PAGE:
I had two sets of best friends in college – the guys who were teammates of mine, and the guys who just happened to be assigned to rooms next to or across the hall from mine. My sophomore year I roomed with a senior education major. My junior year I roomed with a hockey player. My senior year I moved off campus and lived with two lacrosse teammates. I never felt like I missed out on anything. If anything, I wonder if coach-assigned roommates were the ones missing out.

Besides, I was also afraid to play matchmaker, and I still don’t know how coaches do it today. How do I know which freshman will buy in, make the cut, and play all four years and which freshman will have his interest fade, or get cut, or find some other interest he never anticipated? My crystal ball never worked that well, so that was another reason I never tried to pair up prospects.

So, Johnny, good luck with your roommates, random or assigned. You can always begin selecting your own roomies next year, or maybe even at the end of the fall semester if you really cannot live with what you’re been assigned.

Next, you’ll be playing fall ball and – perhaps – trying out for the team in a matter of days or weeks. Some coaches have short, two-day or maybe one week tryout periods. Others might give you two weeks. Maybe you were promised a roster slot. Every coach does things differently. I always waited to make cuts until I saw what we had the second semester, so everyone played a full season of fall ball.

Johnny, you’ll make the transition from high school to college a lot more easily if you listen a whole lot more than you speak. Take it all in, and keep your questions and bravado to a minimum. My Dad told me once, “God gave you two ears and one mouth – take the hint.” I think he was saying the same thing.

Now, I taught Hamlet for 33 years, and when it comes to fatherly advice given to a son headed off to college, Polonius’ Act 1, scene 3 speech to Laertes was pretty complete; he told Laertes to stay out of fights and arguments, to dress well but not gaudy, to think before he spoke or acted, to not borrow or lend, and, “this above all, to thine own self be true.”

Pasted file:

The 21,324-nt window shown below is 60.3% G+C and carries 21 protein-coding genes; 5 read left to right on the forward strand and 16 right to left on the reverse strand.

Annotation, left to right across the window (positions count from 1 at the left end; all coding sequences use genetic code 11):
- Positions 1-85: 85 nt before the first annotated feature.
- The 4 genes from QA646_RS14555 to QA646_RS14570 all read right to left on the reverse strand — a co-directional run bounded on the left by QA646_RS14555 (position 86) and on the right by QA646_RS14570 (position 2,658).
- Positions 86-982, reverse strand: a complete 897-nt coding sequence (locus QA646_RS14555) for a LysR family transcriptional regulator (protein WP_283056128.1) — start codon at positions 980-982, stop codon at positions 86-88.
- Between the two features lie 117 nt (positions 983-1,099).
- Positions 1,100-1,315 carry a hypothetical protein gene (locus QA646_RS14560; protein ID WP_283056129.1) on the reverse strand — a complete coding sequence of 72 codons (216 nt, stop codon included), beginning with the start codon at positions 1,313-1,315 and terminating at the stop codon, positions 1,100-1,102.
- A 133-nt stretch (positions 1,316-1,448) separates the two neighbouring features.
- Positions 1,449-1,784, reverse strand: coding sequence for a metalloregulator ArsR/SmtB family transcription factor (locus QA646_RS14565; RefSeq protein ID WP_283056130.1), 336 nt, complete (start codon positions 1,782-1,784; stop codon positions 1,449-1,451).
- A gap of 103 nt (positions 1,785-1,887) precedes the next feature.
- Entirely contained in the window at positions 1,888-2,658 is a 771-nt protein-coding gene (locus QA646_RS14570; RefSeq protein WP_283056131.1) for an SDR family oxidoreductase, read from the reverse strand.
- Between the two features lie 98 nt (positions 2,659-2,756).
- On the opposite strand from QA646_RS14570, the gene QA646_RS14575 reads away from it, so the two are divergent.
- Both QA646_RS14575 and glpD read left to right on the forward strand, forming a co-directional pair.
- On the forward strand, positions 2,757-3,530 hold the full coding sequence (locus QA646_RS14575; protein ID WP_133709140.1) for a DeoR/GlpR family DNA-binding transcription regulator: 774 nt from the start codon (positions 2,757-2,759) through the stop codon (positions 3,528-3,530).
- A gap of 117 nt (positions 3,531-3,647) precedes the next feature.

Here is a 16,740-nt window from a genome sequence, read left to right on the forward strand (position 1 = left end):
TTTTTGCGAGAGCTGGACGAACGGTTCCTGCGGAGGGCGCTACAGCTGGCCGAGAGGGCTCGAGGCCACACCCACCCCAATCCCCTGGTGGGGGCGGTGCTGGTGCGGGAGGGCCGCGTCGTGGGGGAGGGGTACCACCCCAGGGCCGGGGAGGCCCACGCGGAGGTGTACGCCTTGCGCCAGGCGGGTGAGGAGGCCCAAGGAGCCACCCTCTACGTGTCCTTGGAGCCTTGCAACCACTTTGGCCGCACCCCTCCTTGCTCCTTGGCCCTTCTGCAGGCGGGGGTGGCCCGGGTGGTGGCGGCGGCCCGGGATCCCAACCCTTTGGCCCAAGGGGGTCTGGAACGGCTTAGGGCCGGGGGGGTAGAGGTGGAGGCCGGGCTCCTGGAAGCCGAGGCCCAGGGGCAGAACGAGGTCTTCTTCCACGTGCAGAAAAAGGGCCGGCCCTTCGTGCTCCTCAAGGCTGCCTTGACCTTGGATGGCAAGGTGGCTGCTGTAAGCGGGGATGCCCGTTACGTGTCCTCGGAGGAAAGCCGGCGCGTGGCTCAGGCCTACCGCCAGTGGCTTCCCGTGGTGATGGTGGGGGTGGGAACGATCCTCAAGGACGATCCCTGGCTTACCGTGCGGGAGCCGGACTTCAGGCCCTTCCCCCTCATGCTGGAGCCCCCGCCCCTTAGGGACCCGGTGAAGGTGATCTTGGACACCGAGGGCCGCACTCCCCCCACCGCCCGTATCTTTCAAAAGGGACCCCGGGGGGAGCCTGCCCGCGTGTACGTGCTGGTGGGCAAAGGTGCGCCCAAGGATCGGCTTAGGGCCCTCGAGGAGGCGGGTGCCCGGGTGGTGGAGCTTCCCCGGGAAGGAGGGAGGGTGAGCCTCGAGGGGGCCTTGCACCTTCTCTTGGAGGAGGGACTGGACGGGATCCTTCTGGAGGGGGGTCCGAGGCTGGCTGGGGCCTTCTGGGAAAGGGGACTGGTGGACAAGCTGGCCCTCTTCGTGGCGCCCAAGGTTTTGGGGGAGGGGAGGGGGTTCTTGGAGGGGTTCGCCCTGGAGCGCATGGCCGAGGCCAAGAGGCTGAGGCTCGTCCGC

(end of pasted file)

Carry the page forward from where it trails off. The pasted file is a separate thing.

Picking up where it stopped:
No, son, if you’re playing fall ball and trying to make the cut, I suggest you find a sophomore who might appear to be on track to someday be a team captain and follow his lead. Be early for every practice, study hall session, and weight room workout. Find a place to play wall ball, and find a partner to shoot with. Put in extra time. After your first week on campus, avoid the high school t-shirts with the names of all your teammates and classmates; go with college bookstore merchandise or team-issue apparel instead. As cold as it may sound, your high school years are a thing of the past, now, and it’s time to become a valued member of a new team.

You can go to the first (and second) team party some Friday or Saturday night, but lay low and don’t make the mistake of trying to impress your new teammates with dangerous high-risk behaviors. The time and place to make your big first impression is not at a bar or off-campus house; it’s on the field, and the person you should be trying to impress is your coaching staff more than your teammates.

Bottom line – pace yourself. There’s a time and a place for everything, but right now you should be most concerned with making the team and earning grades that will 1) enable you to keep your scholarships and/or financial aid packages, and 2) return for a second semester in good academic standing.